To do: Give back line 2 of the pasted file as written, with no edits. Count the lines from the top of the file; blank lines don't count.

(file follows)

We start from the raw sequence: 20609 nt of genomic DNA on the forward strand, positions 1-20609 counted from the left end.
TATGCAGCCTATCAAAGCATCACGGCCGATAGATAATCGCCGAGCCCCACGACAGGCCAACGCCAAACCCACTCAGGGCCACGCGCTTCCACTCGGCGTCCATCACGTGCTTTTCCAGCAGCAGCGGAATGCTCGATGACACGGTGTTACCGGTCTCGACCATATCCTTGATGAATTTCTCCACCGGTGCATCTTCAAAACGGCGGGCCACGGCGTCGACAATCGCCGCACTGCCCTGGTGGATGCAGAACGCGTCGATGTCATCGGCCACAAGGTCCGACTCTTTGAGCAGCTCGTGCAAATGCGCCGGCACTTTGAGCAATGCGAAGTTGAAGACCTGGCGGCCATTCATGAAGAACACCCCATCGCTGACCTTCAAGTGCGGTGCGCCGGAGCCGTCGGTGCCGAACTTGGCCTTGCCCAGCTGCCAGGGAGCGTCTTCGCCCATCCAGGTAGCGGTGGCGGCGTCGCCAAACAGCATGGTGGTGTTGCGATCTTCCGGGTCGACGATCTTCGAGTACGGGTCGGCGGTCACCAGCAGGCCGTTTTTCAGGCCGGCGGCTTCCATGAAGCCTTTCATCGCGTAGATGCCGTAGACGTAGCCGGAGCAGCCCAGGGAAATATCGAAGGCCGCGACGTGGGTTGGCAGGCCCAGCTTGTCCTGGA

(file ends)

TATGCAGCCTATCAAAGCATCACGGCCGATAGATAATCGCCGAGCCCCACGACAGGCCAACGCCAAACCCACTCAGGGCCACGCGCTTCCACTCGGCGTCCATCACGTGCTTTTCCAGCAGCAGCGGAATGCTCGATGACACGGTGTTACCGGTCTCGACCATATCCTTGATGAATTTCTCCACCGGTGCATCTTCAAAACGGCGGGCCACGGCGTCGACAATCGCCGCACTGCCCTGGTGGATGCAGAACGCGTCGATGTCATCGGCCACAAGGTCCGACTCTTTGAGCAGCTCGTGCAAATGCGCCGGCACTTTGAGCAATGCGAAGTTGAAGACCTGGCGGCCATTCATGAAGAACACCCCATCGCTGACCTTCAAGTGCGGTGCGCCGGAGCCGTCGGTGCCGAACTTGGCCTTGCCCAGCTGCCAGGGAGCGTCTTCGCCCATCCAGGTAGCGGTGGCGGCGTCGCCAAACAGCATGGTGGTGTTGCGATCTTCCGGGTCGACGATCTTCGAGTACGGGTCGGCGGTCACCAGCAGGCCGTTTTTCAGGCCGGCGGCTTCCATGAAGCCTTTCATCGCGTAGATGCCGTAGACGTAGCCGGAGCAGCCCAGGGAAATATCGAAGGCCGCGACGTGGGTTGGCAGGCCCAGCTTGTCCTGGA